Joint Terminal Attack Controllers (JTAC) from the UK and France trained with Allied air assets in Estonia this week. Having JTACs within the NATO eFP Battle Group is a key enabler for joint missions. JTACs are specially trained in Air-Land Integration (ALI) who communicate directly with fighter pilots via radio to coordinate close air support during operations.
Routine training involving soldiers and aviators builds critical relationships that ensure joint operations can be executed rapidly wherever and whenever needed
"Utilizing NATO air assets to integrate with Allied JTACs demonstrates our interoperability and underlines our constant readiness to protect the Baltic Sea Region," said Brigadier General Joel Carey, Allied Air Command Deputy Chief of Staff Operations. "Routine training involving soldiers and aviators builds critical relationships that ensure joint operations can be executed rapidly wherever and whenever needed."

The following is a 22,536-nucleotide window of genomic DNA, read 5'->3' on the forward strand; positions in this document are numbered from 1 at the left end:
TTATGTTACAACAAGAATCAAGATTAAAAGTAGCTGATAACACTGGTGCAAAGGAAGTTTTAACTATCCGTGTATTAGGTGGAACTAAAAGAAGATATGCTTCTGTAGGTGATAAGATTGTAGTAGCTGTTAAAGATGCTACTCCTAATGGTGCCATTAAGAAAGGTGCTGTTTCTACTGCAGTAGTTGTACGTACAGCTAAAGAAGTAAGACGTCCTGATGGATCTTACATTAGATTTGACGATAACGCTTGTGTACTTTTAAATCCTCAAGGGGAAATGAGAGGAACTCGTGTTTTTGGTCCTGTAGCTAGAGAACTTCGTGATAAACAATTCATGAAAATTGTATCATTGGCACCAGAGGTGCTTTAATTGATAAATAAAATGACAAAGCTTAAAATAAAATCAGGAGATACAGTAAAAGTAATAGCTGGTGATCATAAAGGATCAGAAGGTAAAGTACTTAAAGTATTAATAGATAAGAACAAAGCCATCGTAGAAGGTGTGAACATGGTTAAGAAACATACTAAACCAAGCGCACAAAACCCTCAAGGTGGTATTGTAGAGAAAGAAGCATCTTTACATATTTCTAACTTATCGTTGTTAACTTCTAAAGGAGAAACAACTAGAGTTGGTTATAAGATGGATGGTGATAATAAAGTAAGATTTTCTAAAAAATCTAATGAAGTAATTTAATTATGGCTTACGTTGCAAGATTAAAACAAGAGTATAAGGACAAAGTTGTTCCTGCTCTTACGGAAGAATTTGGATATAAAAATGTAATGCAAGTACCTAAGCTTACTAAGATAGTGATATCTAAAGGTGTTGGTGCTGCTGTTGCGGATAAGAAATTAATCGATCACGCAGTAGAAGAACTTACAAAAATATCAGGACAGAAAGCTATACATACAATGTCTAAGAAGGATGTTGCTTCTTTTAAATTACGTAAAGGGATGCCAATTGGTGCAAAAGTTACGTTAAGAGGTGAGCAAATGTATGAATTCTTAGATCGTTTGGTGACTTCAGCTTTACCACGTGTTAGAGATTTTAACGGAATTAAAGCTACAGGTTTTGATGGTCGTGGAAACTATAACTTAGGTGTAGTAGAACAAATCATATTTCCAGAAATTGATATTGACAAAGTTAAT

NATO Allies regularly train in the Baltic Sea Region to hone military capabilities and enhance familiarisation between troops and aircraft operating in the same area. The integration between air and land forces bolsters Alliance defensive operations by making sure each domain can work seamlessly together.
"Working across the air and land domains is crucial to our interoperability within the alliance," said Colonel Antonio Vergallo, 36th Fighter Wing Commander. "Each time we practice together we maximize our mutual training to the benefit of the overall skills of NATO."